French Morocco


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French Morocco

n
(Placename) a former French protectorate in NW Africa, united in 1956 with Spanish Morocco and Tangier to form the kingdom of Morocco
Collins English Dictionary – Complete and Unabridged, 12th Edition 2014 © HarperCollins Publishers 1991, 1994, 1998, 2000, 2003, 2006, 2007, 2009, 2011, 2014

Mo•roc•co

(məˈrɒk oʊ)

n.
1. French, Maroc. a kingdom in NW Africa: formed from a sultanate that was divided into two protectorates (French Morocco and Spanish Morocco) and an international zone. 29,661,636; 172,104 sq. mi. (445,749 sq. km).Cap.: Rabat.
2. (l.c.) a pebble-grained leather orig. made in Morocco from goatskin tanned with sumac.
Mo•roc′can, adj., n.
Random House Kernerman Webster's College Dictionary, © 2010 K Dictionaries Ltd. Copyright 2005, 1997, 1991 by Random House, Inc. All rights reserved.
References in periodicals archive ?
I was thinking loosely, not literally, of French Morocco. I set the budget up to $10,000.
In November 1942, as a part of Operation Torch, 33,000 American soldiers sailed undetected across the Atlantic and stormed the beaches of French Morocco. Seventy-four hours later, the Americans controlled the country and one of the most valuable wartime ports: Casablanca.
WITH a protracted opening sequence set in 1942 French Morocco, Robert Zemeckis' old-fashioned espionage thriller doffs its fedora to the film Casablanca and a bygone era of sweeping romances.
WITH an opening sequence set in 1942 French Morocco, Robert Zemeckis' old-fashioned espionage thriller doffs its fedora to a bygone era of sweeping romances.
After a short layover I was loaded on a train resurrected from World War I, called a 40-and-8, meaning 40 men or 8 horses in a boxcar, on my way to Port Lyautey, French Morocco, on the Atlantic coast.
Other elements, however, feel out of place: a suite of unframed works on paper referring to Hubert Lyautey, the first colonial administrator of French Morocco (A Modest Proposal, 2010); an entry wall that lists Tangier street names in French and Arabic.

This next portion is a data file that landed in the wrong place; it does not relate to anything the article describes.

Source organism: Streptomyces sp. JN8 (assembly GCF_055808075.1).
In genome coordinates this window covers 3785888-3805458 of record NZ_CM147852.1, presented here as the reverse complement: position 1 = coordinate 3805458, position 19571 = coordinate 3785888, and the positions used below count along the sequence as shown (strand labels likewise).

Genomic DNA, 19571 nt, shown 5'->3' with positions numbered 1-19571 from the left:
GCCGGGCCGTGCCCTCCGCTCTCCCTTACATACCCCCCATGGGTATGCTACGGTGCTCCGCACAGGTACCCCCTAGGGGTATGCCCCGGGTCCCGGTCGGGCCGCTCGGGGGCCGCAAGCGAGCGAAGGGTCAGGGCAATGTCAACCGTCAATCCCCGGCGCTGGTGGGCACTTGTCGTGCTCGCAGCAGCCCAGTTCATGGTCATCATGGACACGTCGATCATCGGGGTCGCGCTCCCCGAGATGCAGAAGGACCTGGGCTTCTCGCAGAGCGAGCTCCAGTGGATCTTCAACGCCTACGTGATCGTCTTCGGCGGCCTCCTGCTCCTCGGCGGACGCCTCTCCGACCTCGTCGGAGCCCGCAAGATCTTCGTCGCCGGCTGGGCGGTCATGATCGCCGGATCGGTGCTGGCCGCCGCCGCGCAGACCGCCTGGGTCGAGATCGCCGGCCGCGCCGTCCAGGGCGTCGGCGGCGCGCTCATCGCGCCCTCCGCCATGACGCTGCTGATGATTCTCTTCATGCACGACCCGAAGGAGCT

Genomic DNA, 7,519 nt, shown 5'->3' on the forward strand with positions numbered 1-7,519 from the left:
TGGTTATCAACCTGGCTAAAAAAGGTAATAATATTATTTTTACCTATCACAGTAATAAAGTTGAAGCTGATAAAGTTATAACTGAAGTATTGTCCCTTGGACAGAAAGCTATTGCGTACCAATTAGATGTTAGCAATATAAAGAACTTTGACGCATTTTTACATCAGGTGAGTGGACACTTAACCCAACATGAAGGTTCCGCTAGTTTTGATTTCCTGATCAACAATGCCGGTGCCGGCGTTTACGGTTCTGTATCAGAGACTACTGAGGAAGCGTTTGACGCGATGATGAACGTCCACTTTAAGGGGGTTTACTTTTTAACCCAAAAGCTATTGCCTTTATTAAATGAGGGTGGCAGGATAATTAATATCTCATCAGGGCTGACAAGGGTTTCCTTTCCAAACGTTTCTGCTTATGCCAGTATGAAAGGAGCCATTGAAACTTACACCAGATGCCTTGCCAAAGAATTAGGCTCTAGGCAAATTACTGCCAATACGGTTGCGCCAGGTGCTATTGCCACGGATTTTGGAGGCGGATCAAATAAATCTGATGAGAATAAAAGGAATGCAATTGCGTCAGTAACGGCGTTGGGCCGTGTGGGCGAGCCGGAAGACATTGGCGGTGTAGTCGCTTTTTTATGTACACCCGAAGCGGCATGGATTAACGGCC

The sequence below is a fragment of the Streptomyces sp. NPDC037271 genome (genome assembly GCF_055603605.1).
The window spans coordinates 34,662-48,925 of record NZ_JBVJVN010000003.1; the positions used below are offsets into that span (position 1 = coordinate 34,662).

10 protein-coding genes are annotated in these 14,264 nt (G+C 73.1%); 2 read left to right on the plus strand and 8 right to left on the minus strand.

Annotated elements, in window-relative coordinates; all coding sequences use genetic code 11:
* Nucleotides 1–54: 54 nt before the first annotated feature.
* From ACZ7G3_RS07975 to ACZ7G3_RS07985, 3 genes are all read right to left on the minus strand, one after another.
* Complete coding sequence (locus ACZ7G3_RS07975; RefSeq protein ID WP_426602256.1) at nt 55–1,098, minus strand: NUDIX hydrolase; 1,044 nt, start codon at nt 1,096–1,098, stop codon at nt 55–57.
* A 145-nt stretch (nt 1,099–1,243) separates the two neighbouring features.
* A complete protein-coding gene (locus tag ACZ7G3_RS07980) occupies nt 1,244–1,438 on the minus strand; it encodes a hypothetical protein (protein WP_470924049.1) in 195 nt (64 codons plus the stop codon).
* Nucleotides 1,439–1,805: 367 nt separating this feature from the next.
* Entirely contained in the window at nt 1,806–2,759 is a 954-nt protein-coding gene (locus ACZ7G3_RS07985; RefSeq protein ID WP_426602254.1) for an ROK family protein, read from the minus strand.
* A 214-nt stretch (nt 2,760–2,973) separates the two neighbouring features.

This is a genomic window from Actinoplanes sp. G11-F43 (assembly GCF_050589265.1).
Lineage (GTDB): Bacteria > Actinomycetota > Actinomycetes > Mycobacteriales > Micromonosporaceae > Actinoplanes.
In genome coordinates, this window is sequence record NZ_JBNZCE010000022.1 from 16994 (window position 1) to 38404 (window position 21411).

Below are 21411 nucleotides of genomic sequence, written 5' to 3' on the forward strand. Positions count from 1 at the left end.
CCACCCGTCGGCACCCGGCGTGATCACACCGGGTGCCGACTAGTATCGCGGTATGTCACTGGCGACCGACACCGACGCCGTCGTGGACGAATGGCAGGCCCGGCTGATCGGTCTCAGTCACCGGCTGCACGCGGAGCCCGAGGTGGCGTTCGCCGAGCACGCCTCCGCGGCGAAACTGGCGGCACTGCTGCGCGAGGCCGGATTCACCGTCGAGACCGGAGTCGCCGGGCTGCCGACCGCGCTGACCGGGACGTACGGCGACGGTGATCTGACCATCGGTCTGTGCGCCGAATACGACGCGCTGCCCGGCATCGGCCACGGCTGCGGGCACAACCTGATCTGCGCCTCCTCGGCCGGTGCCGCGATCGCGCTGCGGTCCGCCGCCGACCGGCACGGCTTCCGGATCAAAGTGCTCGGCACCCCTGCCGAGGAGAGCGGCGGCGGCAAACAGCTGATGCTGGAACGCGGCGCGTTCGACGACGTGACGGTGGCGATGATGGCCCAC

During his career, he served at Naval Receiving Station, Treasure Island, San Francisco; USS Thomas Jefferson (APA30); Naval Supply Depot, Clearfield, Utah; Naval Air Facility, Port Lyautey, French Morocco; Navy Finance Center, Cleveland, Ohio; USS Calvert (APA32); Office of the Comptroller of the Navy, Washington, D.C.; Military Assistance Advisory Group, the Hague, Netherlands; Office of the Chief of Naval Operations, Washington, D.C.; Headquarters, Defense Supply Agency, Alexandria, Va.; and Naval Supply Center, Pearl Harbor, Hawaii.
Army veteran of World War II and served in the European African Middle Eastern theater including Algeria - French Morocco, Tunisia, Sicily, Naples-Foggia, Rome-Arno, North Apennines and the Po Valley.
Military governor of French Morocco since 1908, Lyautey emerged as the founding father of French Morocco.
The third leg was an 1,100-mile, 20-hour flight to Craw Field at Port Lyautey (now Kenitra) in French Morocco. Sullivan piloted the lead ship K-130 on the final leg of the flight.
Anne Eiland follows "Chappie" from the landing at November 8th 1942 in French Morocco in North Africa, through the landing at Sicily July 10th 1943 and finally the D-Day landing on Omaha Beach in France, June 6th 1944.